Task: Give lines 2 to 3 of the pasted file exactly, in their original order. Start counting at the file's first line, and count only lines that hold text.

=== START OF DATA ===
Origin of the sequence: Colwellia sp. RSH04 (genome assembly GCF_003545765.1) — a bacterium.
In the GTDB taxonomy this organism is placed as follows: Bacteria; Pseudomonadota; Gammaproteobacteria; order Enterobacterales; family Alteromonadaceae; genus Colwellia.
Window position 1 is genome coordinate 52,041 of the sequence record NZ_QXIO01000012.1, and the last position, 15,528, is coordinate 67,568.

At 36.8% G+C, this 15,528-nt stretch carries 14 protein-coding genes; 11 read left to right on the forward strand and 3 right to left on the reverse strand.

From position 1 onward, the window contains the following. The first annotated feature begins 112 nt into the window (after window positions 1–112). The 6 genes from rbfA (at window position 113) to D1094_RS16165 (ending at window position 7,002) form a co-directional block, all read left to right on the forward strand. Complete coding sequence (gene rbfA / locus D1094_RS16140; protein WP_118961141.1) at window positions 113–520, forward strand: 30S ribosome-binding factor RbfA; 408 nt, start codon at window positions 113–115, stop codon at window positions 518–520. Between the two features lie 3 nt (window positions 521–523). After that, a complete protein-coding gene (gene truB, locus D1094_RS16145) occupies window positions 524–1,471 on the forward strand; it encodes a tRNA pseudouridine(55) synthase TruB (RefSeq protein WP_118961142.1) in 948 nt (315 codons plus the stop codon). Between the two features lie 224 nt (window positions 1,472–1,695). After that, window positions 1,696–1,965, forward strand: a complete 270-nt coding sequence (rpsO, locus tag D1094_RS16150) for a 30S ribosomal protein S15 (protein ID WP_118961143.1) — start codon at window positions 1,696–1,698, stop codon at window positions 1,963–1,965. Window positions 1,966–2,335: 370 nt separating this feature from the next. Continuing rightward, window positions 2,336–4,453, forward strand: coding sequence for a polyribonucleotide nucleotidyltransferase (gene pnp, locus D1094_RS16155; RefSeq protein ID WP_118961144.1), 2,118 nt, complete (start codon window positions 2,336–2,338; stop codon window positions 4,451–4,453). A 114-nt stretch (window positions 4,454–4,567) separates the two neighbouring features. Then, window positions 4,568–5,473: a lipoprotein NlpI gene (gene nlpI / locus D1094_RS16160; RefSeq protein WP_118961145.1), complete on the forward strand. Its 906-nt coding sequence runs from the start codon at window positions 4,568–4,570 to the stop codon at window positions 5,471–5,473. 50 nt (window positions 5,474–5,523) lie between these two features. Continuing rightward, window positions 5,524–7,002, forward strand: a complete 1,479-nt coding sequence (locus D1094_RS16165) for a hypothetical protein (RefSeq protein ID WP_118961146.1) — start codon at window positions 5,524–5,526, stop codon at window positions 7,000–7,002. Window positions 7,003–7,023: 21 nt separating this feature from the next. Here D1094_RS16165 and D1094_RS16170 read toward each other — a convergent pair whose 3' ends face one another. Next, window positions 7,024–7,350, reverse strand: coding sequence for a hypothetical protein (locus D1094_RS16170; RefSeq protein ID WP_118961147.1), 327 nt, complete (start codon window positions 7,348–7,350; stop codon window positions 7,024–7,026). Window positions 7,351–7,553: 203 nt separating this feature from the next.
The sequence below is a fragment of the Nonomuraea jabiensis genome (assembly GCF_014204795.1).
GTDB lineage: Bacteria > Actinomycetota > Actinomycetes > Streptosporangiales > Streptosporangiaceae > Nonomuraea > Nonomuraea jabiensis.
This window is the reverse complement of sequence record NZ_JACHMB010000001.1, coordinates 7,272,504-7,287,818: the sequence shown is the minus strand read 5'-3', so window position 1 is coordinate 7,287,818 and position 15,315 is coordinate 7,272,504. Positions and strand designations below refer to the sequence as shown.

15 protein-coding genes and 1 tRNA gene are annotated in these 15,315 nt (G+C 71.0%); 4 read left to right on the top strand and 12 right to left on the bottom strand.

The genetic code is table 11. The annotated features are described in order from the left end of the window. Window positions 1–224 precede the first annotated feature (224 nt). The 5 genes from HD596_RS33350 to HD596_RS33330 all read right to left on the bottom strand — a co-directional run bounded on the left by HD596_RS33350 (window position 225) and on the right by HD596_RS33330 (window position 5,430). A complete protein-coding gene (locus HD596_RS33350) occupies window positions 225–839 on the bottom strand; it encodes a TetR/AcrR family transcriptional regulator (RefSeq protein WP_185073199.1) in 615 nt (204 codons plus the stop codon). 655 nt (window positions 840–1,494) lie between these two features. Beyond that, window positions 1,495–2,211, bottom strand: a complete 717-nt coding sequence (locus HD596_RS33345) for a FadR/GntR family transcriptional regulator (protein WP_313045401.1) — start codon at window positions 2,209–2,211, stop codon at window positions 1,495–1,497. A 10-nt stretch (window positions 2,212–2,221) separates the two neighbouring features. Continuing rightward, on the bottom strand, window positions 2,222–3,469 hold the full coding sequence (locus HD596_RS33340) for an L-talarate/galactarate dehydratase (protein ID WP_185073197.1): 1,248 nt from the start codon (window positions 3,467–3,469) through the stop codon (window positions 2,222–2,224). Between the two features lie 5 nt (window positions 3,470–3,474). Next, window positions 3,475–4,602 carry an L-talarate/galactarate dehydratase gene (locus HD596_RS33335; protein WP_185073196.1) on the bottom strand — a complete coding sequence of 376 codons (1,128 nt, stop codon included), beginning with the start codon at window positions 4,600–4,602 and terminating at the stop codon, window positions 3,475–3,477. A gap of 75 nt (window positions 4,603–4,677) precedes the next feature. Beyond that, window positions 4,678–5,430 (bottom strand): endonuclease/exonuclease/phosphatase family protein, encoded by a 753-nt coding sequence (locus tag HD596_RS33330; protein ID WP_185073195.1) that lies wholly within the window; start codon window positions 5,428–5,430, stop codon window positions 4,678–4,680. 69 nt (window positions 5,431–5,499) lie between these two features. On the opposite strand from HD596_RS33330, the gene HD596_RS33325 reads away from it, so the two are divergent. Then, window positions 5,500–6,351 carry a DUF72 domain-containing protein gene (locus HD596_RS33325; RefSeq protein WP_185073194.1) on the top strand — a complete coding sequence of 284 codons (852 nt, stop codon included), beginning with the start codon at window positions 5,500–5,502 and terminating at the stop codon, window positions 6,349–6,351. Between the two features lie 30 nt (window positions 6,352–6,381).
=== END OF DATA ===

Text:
In the GTDB taxonomy this organism is placed as follows: Bacteria; Pseudomonadota; Gammaproteobacteria; order Enterobacterales; family Alteromonadaceae; genus Colwellia.
Window position 1 is genome coordinate 52,041 of the sequence record NZ_QXIO01000012.1, and the last position, 15,528, is coordinate 67,568.